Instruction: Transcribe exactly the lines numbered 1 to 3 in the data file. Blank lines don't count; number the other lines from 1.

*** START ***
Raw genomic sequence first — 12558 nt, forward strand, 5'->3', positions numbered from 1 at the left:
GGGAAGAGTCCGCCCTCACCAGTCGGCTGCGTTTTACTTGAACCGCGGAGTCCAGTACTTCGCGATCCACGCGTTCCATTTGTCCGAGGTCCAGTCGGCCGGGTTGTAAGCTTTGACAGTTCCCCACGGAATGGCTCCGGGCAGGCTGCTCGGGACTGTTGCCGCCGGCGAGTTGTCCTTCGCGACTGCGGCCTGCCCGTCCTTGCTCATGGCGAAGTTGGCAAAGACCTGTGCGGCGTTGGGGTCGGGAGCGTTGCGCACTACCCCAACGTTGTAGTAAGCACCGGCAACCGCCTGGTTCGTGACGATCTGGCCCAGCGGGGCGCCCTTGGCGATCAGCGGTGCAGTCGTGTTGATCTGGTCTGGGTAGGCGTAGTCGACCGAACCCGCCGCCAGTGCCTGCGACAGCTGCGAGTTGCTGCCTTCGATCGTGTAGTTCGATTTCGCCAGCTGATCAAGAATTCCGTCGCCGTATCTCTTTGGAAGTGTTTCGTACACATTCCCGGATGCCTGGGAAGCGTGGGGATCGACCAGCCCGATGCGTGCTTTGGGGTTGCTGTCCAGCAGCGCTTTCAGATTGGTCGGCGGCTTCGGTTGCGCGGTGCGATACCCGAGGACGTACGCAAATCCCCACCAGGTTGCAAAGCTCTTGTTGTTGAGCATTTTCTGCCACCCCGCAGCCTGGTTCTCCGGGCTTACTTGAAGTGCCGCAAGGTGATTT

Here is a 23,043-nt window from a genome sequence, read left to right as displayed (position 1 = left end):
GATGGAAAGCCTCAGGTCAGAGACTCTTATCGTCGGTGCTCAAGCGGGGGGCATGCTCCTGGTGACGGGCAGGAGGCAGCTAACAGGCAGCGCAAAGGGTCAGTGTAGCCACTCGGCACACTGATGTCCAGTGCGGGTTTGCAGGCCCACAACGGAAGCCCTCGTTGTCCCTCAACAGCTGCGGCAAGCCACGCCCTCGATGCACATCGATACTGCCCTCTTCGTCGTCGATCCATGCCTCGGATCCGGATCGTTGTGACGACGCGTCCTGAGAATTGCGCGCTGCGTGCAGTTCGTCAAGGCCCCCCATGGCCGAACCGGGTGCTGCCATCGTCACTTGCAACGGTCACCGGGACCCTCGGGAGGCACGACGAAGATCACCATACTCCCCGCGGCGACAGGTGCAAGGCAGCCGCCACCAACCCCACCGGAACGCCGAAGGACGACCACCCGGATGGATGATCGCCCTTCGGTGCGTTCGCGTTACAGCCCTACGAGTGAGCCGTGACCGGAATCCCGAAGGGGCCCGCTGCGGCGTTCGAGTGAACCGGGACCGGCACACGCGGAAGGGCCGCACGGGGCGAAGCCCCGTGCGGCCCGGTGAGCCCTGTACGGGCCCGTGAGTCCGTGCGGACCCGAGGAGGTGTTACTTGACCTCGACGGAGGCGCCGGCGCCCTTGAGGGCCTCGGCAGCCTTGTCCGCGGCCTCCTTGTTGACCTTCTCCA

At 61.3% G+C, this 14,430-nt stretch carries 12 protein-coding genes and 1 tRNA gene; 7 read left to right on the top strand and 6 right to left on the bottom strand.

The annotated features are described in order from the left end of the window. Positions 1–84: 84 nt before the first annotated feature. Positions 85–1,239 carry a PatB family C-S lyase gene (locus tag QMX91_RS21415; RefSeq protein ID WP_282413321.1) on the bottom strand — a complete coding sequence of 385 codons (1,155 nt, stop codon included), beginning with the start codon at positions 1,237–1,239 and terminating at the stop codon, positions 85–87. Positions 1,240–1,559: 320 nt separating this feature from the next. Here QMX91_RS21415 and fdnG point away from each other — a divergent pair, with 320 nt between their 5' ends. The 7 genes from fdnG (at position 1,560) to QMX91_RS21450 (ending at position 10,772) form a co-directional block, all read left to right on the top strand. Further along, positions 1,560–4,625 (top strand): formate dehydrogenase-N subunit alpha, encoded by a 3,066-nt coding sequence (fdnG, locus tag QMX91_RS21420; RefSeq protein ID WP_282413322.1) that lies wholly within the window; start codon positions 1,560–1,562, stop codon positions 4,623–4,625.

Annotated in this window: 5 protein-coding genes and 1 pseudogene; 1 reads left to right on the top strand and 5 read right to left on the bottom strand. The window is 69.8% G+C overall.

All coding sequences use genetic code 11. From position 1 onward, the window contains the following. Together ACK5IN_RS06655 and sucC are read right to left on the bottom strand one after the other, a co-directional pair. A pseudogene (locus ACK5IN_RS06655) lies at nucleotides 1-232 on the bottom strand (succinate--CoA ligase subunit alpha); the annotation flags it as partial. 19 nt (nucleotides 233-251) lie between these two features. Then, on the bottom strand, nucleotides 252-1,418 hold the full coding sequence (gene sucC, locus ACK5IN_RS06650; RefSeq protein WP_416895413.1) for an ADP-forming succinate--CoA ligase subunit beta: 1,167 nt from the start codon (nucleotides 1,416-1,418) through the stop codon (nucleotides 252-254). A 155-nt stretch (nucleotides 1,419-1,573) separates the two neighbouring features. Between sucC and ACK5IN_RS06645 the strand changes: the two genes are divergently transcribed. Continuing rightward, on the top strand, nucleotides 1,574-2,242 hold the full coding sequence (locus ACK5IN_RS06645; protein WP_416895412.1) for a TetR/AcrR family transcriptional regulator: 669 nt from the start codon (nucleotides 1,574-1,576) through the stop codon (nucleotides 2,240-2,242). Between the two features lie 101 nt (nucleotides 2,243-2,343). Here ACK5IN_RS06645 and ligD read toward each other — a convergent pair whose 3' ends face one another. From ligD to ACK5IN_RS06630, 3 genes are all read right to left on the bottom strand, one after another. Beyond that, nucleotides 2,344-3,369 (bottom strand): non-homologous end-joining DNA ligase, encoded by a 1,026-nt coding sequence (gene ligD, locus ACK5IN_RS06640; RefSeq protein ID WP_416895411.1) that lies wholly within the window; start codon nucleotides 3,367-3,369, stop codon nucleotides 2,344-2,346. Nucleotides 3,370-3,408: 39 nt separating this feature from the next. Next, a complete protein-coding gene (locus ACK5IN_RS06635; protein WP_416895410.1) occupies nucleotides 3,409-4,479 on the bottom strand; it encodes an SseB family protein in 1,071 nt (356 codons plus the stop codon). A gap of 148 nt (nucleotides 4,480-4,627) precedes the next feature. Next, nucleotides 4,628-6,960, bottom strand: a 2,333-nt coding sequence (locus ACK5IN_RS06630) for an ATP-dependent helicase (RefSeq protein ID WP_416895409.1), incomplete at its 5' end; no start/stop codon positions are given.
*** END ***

Raw genomic sequence first — 12558 nt, forward strand, 5'->3', positions numbered from 1 at the left:
GGGAAGAGTCCGCCCTCACCAGTCGGCTGCGTTTTACTTGAACCGCGGAGTCCAGTACTTCGCGATCCACGCGTTCCATTTGTCCGAGGTCCAGTCGGCCGGGTTGTAAGCTTTGACAGTTCCCCACGGAATGGCTCCGGGCAGGCTGCTCGGGACTGTTGCCGCCGGCGAGTTGTCCTTCGCGACTGCGGCCTGCCCGTCCTTGCTCATGGCGAAGTTGGCAAAGACCTGTGCGGCGTTGGGGTCGGGAGCGTTGCGCACTACCCCAACGTTGTAGTAAGCACCGGCAACCGCCTGGTTCGTGACGATCTGGCCCAGCGGGGCGCCCTTGGCGATCAGCGGTGCAGTCGTGTTGATCTGGTCTGGGTAGGCGTAGTCGACCGAACCCGCCGCCAGTGCCTGCGACAGCTGCGAGTTGCTGCCTTCGATCGTGTAGTTCGATTTCGCCAGCTGATCAAGAATTCCGTCGCCGTATCTCTTTGGAAGTGTTTCGTACACATTCCCGGATGCCTGGGAAGCGTGGGGATCGACCAGCCCGATGCGTGCTTTGGGGTTGCTGTCCAGCAGCGCTTTCAGATTGGTCGGCGGCTTCGGTTGCGCGGTGCGATACCCGAGGACGTACGCAAATCCCCACCAGGTTGCAAAGCTCTTGTTGTTGAGCATTTTCTGCCACCCCGCAGCCTGGTTCTCCGGGCTTACTTGAAGTGCCGCAAGGTGATTT

Here is a 23,043-nt window from a genome sequence, read left to right as displayed (position 1 = left end):